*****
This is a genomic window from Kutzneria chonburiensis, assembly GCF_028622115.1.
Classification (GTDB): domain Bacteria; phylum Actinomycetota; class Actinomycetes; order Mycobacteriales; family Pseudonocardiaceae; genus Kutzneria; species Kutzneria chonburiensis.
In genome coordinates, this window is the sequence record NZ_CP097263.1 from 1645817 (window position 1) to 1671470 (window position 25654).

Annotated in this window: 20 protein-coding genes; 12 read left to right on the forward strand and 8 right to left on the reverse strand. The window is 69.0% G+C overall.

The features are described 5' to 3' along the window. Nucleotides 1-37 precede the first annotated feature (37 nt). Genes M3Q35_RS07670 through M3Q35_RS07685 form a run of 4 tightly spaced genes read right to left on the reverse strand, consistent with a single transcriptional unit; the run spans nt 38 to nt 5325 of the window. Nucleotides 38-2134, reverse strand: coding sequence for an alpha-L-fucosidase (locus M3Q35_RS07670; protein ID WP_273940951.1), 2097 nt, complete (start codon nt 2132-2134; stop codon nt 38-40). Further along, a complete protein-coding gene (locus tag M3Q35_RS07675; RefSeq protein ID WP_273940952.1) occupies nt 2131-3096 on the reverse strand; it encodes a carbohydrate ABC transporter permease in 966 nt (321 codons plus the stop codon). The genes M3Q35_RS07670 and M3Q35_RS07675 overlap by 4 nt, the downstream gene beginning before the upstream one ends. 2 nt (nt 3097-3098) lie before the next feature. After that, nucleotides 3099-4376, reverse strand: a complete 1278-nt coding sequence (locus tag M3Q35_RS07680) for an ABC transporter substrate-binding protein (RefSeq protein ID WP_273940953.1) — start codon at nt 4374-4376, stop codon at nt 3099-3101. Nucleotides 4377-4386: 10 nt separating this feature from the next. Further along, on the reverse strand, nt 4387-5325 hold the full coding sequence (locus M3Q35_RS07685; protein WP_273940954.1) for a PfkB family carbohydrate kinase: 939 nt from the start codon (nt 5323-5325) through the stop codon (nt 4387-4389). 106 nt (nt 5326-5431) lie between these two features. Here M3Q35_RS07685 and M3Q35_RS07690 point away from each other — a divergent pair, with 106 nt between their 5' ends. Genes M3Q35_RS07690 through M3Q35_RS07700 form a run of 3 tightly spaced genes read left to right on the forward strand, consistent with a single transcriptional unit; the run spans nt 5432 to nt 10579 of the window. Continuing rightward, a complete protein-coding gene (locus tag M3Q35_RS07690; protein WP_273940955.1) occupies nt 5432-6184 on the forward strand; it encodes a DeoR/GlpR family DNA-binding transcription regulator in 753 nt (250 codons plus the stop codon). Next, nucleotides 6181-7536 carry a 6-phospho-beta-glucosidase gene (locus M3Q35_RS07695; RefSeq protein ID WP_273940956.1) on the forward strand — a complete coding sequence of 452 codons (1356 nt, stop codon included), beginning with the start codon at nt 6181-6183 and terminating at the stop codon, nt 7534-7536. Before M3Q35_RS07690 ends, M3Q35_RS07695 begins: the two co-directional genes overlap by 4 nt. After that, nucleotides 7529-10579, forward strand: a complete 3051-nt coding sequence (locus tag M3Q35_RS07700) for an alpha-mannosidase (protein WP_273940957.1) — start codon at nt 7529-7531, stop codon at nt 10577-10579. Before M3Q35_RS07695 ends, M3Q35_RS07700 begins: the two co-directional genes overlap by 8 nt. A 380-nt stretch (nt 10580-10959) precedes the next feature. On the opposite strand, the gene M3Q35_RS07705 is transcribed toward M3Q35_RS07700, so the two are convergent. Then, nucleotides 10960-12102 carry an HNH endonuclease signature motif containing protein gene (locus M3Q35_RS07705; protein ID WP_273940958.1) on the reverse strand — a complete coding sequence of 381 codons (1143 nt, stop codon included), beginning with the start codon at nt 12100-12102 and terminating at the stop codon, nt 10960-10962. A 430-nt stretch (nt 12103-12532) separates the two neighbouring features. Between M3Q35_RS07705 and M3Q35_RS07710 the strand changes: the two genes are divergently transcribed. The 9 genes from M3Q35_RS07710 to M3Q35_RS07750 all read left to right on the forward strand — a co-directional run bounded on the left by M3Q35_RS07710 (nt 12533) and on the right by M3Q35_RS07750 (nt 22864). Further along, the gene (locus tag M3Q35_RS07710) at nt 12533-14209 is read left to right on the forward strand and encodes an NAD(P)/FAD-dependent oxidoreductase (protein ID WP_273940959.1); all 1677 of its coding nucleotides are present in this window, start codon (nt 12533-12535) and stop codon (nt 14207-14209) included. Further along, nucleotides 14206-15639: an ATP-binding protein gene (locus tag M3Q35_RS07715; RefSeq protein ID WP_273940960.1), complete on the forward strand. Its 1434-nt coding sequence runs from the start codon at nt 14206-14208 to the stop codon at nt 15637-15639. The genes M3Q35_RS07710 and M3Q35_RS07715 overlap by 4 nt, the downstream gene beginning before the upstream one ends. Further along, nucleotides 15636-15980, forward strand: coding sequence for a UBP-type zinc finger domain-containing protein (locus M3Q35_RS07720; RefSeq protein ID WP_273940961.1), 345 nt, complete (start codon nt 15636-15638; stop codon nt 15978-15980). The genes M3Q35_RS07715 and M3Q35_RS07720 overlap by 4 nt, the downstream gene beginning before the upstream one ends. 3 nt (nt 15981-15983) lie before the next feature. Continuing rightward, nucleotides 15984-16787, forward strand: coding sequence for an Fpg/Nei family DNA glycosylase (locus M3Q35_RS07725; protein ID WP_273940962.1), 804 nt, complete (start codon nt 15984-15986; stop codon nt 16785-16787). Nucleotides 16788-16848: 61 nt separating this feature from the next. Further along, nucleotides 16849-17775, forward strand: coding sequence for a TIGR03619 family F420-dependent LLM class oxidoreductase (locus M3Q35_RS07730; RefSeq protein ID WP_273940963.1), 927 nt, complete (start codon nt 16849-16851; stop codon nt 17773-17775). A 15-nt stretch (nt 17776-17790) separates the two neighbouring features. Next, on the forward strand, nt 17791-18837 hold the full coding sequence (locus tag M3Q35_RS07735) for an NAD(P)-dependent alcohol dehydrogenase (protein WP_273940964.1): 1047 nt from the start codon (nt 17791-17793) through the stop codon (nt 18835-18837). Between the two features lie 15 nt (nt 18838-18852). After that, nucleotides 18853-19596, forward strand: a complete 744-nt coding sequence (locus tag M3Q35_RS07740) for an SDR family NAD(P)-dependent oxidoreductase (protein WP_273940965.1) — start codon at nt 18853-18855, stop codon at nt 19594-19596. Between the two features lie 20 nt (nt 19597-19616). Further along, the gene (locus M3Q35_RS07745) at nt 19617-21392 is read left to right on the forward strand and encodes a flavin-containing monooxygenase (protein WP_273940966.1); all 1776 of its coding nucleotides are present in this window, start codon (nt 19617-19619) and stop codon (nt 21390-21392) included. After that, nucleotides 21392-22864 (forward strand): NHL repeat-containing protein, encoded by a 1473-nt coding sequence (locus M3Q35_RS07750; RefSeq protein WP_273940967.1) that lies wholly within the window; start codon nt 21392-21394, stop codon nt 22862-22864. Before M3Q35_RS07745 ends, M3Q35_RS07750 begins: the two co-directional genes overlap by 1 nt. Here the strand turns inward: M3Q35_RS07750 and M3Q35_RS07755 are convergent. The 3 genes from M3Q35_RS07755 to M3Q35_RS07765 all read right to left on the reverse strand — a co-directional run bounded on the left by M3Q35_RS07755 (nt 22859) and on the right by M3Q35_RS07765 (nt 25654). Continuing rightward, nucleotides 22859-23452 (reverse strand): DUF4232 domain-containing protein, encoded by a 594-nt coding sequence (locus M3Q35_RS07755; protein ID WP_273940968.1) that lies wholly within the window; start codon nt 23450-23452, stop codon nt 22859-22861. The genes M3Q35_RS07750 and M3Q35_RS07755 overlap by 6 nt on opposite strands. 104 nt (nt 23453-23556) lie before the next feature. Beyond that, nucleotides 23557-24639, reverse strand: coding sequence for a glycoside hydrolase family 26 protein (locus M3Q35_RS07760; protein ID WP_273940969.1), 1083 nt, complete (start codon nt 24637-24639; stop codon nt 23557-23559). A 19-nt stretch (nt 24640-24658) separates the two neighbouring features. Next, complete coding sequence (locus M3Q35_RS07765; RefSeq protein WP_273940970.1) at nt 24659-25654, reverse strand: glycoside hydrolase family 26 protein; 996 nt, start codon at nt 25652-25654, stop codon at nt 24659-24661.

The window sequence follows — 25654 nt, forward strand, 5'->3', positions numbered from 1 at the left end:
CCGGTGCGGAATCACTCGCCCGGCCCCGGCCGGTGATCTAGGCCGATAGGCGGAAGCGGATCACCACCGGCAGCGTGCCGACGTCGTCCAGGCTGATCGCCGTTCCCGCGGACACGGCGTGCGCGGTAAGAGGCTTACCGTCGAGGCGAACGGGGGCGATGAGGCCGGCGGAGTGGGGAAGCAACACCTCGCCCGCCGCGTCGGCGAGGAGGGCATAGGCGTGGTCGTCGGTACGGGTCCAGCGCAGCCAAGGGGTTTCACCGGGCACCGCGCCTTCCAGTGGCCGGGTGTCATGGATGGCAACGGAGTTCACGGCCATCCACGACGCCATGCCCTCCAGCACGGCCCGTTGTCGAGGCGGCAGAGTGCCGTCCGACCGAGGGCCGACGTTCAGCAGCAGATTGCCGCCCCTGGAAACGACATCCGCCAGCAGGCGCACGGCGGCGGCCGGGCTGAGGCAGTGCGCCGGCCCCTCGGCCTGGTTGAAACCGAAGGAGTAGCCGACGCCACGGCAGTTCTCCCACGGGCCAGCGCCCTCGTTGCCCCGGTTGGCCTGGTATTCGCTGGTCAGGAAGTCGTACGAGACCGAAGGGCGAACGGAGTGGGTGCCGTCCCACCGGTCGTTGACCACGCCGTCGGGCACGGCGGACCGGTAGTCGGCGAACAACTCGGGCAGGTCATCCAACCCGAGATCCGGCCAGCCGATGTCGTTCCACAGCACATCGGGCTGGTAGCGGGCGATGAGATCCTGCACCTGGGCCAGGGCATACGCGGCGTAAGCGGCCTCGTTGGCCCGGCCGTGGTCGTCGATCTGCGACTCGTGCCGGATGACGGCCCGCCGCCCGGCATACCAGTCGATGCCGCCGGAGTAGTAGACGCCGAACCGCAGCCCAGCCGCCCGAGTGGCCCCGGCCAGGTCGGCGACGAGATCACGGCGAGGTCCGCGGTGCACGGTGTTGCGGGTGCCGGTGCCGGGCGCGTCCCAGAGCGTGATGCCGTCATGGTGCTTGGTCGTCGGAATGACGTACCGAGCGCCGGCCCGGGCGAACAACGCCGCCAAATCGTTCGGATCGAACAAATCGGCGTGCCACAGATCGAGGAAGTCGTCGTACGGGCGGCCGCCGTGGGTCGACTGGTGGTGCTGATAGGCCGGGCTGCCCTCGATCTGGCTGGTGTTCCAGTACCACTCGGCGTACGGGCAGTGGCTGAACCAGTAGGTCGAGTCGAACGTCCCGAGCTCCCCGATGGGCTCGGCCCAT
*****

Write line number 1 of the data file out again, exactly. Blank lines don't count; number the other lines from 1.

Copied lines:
This is a genomic window from Kutzneria chonburiensis, assembly GCF_028622115.1.